Wednesday

18th Jul 2018

Merkel and Hollande to lay out EU vision in Strasbourg

German chancellor Angela Merkel and French president Francois Hollande will address the European Parliament together for the first time on Wednesday (7 October).

They are expected to talk about the refugees crisis, the euro, and European values.

Read and decide

Join EUobserver today

Support quality EU news

Get instant access to all articles — and 18 year's of archives. 30 days free trial.

... our join as a group

  • Merkel and Hollande will try to demonstrate their common leadership of the EU (Photo: elysee.fr)

Leaders will speak 15 minutes each before a debate with the parliament's political group chiefs.

"This is a historic visit for historically difficult times", said the president of the parliament, Martin Schulz, who initiated the visit.

The last time German and French leaders went together to Strasbourg was in November 1989, when Helmut Kohl and Francois Mitterrand spoke about the challenges facing Europe a few days after the fall of the Berlin wall.

Today "we expect a statement of principle on the state of the EU and its perspectives, its priorities," Schulz said.

Though Merkel and Hollande will try to show common leadership in line with Europe's old "Franco-German motor", relations are not as close as they seem.

On the refugee crisis, Germany and France have been at odds, especially over Paris' reluctance to endorse EU quotas for migrant relocations.

France has taken in just a few hundreds refugees coming from Germany.



Thee leaders also see the future of Syria in different ways. Hollande has said Syrian president Bashar Al-Assad has to go, but Merkel is more open to a political solution with Assad at the negotiating table.

Eurozone

Merkel and Hollande will also try to set out a common vision for the future of the eurozone in the wake of the Greek crisis.

In May, the German and French leaders published a joint plan for a strengthening the single currency.

They proposed regular euro summits and "specific structures" within the European Parliament. They also proposed to explore "the possibility of strengthening the Eurogroup president".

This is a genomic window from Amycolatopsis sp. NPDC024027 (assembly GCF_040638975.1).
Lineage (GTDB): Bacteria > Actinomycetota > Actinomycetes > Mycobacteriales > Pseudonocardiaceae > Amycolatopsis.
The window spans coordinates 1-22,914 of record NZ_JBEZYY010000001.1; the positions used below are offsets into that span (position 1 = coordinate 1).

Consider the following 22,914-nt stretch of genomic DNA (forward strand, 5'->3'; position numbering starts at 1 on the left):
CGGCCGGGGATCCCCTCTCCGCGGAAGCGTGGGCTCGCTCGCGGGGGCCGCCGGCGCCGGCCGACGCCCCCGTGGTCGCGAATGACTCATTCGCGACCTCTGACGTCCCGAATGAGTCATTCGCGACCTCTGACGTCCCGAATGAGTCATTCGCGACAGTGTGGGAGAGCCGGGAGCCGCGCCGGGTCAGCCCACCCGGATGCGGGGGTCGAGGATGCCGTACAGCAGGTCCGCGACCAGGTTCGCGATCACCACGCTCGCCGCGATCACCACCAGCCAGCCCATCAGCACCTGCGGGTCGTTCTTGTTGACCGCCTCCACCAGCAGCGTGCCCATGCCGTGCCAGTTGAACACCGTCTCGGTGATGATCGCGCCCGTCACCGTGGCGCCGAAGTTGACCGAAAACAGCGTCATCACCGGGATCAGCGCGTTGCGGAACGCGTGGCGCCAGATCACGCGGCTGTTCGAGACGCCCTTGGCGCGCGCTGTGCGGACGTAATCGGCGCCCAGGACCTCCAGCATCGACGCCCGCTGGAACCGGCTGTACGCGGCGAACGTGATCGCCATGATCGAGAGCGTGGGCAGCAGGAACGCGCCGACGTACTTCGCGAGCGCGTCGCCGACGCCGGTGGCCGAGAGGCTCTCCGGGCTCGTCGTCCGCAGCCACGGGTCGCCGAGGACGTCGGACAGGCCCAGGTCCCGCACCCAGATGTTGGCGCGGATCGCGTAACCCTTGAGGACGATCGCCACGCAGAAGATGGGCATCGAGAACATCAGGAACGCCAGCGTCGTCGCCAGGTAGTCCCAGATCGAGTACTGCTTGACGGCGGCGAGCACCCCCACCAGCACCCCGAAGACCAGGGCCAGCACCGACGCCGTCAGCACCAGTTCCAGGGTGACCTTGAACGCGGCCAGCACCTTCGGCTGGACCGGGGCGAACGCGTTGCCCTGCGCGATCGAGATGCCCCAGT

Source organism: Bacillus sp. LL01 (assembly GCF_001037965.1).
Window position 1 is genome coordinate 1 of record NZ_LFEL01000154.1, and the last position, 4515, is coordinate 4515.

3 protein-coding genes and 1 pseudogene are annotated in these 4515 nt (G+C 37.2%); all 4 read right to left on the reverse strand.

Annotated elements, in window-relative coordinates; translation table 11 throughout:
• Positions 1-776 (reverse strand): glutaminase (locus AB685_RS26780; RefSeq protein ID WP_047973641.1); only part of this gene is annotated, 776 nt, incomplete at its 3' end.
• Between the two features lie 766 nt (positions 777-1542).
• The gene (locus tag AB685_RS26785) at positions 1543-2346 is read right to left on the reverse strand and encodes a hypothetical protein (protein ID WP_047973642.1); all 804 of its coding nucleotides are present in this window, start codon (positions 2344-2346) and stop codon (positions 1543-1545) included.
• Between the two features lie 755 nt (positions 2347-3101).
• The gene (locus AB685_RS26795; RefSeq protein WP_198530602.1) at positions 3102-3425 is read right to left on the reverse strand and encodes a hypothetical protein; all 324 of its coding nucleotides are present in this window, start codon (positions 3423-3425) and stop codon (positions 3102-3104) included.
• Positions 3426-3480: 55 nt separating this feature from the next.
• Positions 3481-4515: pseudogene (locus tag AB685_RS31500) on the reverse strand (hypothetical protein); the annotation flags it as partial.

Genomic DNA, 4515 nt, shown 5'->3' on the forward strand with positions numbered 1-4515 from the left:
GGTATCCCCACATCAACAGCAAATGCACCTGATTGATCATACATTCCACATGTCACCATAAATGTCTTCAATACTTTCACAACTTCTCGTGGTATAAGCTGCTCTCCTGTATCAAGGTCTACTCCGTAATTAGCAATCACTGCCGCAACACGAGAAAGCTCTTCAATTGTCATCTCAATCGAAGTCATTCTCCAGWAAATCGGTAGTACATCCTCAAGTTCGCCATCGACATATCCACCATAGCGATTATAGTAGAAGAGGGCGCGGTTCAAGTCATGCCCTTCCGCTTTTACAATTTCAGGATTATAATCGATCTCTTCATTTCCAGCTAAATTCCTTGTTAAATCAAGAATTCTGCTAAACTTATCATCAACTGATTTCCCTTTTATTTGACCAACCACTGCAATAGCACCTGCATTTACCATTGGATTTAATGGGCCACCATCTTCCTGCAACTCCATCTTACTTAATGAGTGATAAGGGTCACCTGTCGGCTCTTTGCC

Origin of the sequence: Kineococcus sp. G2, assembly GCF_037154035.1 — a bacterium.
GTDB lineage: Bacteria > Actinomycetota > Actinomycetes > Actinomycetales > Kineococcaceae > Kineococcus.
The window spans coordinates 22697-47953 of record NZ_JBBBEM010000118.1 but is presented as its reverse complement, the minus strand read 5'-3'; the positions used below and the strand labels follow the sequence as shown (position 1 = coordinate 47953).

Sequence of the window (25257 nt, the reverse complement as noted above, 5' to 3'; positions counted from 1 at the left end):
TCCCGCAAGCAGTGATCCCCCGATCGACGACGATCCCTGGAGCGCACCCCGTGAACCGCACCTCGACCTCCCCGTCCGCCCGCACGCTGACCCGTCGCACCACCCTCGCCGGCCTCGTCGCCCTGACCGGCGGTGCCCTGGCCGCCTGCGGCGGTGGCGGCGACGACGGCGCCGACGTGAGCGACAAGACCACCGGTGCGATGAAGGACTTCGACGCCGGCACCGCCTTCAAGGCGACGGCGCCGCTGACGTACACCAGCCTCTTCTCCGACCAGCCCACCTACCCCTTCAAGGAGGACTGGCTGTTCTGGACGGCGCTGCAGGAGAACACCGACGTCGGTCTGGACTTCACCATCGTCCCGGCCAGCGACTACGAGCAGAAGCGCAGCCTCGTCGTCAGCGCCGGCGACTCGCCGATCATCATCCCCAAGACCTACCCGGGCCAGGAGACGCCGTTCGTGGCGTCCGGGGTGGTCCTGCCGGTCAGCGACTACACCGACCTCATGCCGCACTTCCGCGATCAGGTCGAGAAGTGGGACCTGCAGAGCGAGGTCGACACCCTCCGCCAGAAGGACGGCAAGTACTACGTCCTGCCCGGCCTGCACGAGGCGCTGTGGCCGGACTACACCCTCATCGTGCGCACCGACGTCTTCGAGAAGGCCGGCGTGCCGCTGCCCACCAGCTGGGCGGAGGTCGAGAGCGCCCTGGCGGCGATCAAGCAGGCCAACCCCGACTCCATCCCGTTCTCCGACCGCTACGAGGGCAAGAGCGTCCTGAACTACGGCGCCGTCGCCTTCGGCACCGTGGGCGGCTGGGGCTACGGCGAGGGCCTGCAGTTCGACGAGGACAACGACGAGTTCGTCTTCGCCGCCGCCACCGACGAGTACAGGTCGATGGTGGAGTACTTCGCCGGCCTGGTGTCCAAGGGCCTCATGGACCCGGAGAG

In July and September, France went further and proposed the creation of a "vanguard" of euro states, a euro commissioner with extended powers, and a special eurozone budget.



This idea, which implies financial transfers from richer to poorer eurozone countries, "breaks a German taboo", France admitted at the time.

Merkel and Hollande are expected to clarify their position on the issue, and on whether EU treaties should be changed to shore up the euro.

The discussion overlaps a debate on EU reforms demanded by British PM David Cameron ahead of the EU membership referendum in the UK.


But neuter Merkel or Hollande are willing to change the EU charter for the sake of British requests.

Analysis

Hollande's limited eurozone vision

With his proposals for a more integrated eurozone, the French president is looking beyond the Greek crisis. But does he have a plan?

Germany sets example on EU migrants

Thousands of people seeking refuge arrived in Germany over the weekend as Austria announces plans 'to end emergency migrant measures'.

Analysis

Will Austria's presidency give EU a populist push?

As Sebastian Kurz's government takes over the helm of EU-policy making for the next six months, Austrian MEPs from opposing sides weigh in on the EU's youngest prime minister's possible influence on the continent's future.

Interview

EU populists not actually that 'popular', says global activist

"The populists are not popular. It's 14 percent of the vote in Germany and smaller percentages in other countries," says global campaigner Ricken Patel, considering to use his organisation, Avaaz, to raise turnout in next year's European parliament elections.

Interview

EU populists not actually that 'popular', says global activist

"The populists are not popular. It's 14 percent of the vote in Germany and smaller percentages in other countries," says global campaigner Ricken Patel, considering to use his organisation, Avaaz, to raise turnout in next year's European parliament elections.

Opinion

Rutte - from 'Mr No' to 'next Tusk'?

Make no mistake – Rutte, sometimes considered as a potential candidate to succeed Donald Tusk, is one of the toughest of the EU's current heads of state.

Stakeholders' Highlights

  1. IPHRCivil society asks PACE to appoint Rapporteur to probe issue of political prisoners in Azerbaijan
  2. ACCASocial Mobility – How Can We Increase Opportunities Through Training and Education?
  3. Nordic Council of MinistersEnergy Solutions for a Greener Tomorrow
  4. UNICEFWhat Kind of Europe Do Children Want? Unicef & Eurochild Launch Survey on the Europe Kids Want
  5. Nordic Council of MinistersNordic Countries Take a Stand for Climate-Smart Energy Solutions
  6. Mission of China to the EUChina: Work Together for a Better Globalisation
  7. Nordic Council of MinistersNordics Could Be First Carbon-Negative Region in World
  8. European Federation of Allergy and AirwaysLife Is Possible for Patients with Severe Asthma
  9. PKEE - Polish Energy AssociationCommon-Sense Approach Needed for EU Energy Reform
  10. Nordic Council of MinistersNordic Region to Lead in Developing and Rolling Out 5G Network
  11. Mission of China to the EUChina-EU Economic and Trade Relations Enjoy a Bright Future
  12. ACCAEmpowering Businesses to Engage with Sustainable Finance and the SDGs

Join EUobserver

Support quality EU news

Join us